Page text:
Public Statement by SEC Commissioner:
Comment & Analysis Let Issuers Pay for Analysts' Research
U.S. Securities and Exchange Commission
"Op-Ed" for the Financial Times, London Edition 1
The problem of research analysts' conflicts of interest captured public attention this year when Merrill Lynch agreed to pay $100m in its settlement with the New York State attorney-general and other parties. The allegations stemmed from smoking-gun e-mails that showed analysts deriding certain stocks as "dogs" in private while extolling their virtues in public research reports. Most recently, reports have emerged that Jack Grubman, Citibank's star analyst, issued positive research in order to induce his chief executive to help him gain admission to pre-school for his children.
Conflicts of interest permeate the investment banking industry, mostly because investment bankers and research analysts reside under one corporate roof. Recent disclosures suggest that for years analysts' research has been improperly influenced by pressure to issue positive research to attract underwriting and investment banking business. Small retail investors understandably consider these past practices to be outrageous. Sadly, they have now come to the view that Wall Street has rigged the system against them.
Last month the Securities and Exchange Commission, together with state authorities and stock exchanges, announced a joint effort to co-ordinate investigations into analysts' conflicts and to reach a comprehensive settlement with 12 investment banks. I am not involved in the ongoing discussions. I have not formed a judgment as to whether I would favour a settlement if one were presented to the SEC.
Whether or not there is a settlement, the SEC may need to consider whether new rules would help create a permanent, industry-wide solution. But first we must decide how important it is to have more widely available "independent" research.
If you do not believe that more independent research is necessary, you presumably will favour a solution that leaves the industry mostly as it exists today, with the additional protections mandated under the Sarbanes-Oxley legislation and now proposed by the exchanges. The new rules will require analysts to certify the integrity of their research and will prevent them from being compensated for attracting underwriting and other banking business for their employer banks.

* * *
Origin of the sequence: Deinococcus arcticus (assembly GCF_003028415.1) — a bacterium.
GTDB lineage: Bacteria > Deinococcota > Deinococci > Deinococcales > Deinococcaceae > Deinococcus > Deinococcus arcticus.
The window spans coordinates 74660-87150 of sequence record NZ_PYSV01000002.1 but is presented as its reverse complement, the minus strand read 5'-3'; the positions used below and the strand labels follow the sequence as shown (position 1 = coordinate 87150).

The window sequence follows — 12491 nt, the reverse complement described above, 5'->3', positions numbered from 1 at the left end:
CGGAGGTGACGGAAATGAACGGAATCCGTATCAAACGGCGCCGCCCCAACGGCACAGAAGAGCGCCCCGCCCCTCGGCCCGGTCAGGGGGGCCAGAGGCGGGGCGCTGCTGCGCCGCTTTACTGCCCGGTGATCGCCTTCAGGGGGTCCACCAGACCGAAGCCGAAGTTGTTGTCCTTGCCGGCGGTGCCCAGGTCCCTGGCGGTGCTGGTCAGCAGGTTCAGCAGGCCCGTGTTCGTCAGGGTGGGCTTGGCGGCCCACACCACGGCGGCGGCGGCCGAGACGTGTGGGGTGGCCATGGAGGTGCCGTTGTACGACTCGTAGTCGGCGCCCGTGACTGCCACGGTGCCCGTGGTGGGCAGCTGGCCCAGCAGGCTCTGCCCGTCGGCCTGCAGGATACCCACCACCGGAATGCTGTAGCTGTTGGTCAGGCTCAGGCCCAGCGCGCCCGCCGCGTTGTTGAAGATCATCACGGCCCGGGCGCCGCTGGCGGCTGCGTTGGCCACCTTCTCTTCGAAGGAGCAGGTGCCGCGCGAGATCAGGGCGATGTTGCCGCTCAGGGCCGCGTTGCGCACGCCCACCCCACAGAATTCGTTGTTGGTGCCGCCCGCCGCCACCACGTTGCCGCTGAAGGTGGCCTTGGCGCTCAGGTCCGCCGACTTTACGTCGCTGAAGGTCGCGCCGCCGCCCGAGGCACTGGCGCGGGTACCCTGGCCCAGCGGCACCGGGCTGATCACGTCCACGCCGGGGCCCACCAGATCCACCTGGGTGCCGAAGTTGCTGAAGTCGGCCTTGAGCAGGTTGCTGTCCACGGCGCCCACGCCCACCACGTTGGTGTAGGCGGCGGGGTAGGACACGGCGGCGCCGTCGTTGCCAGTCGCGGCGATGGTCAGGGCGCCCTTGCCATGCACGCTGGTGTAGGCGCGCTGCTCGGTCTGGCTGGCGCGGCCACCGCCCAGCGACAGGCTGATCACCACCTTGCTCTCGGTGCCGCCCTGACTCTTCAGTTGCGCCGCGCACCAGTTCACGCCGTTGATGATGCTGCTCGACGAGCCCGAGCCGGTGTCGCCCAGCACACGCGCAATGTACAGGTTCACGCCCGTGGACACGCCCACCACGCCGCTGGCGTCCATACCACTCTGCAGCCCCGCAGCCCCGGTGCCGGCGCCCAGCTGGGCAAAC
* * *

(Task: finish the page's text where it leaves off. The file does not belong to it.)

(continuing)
Many people also support an additional requirement that all sell-side research be prominently labelled as "marketing materials". Supporters of this status quo approach argue that this is enough to protect investors. Others argue that no set of conflict rules or firewalls will ever eliminate the appearance that analysts will be more favourable to the bank's clients. They believe it would be better to ensure that independent research is generated outside the banks.
This approach raises two fundamental questions: who, ultimately, will pay for the independent research; and who will select the research providers?
One answer would be to require all listed equity securities to be rated by an independent analyst. The meaning of "independent" would be defined by SEC rules and enforced by the stock exchanges. Under this scheme, independent research would be funded by the exchanges, which would pass on those costs to the issuers as part of their listing fees. Since issuers are benefiting from access to capital markets it is appropriate that they should carry the costs. Over time, however, those costs might be shared by the investment banks through lower underwriting and banking fees in exchange for the issuers' business.
Any proceeds from a settlement with the banks could subsidise the costs of this type of "outside the bank" solution for a period - say, for five years - after which the issuers would be fully responsible, through their exchange listing fees.
An "outside the bank" solution along these lines would not discriminate among exchanges since the rules would apply to all of them. Ideally, the exchanges would compete to provide the highest quality research. Consideration also would have to be given to whether independent research would be provided to smaller companies not on national securities exchanges or a part of the national market system.
If the SEC decides to seek a long-term, market-wide solution through new rules, it would be wise to consider this "outside the bank" solution. There is much to be gained from eliminating potential conflicts of interest in a way that restores credibility among small retail investors.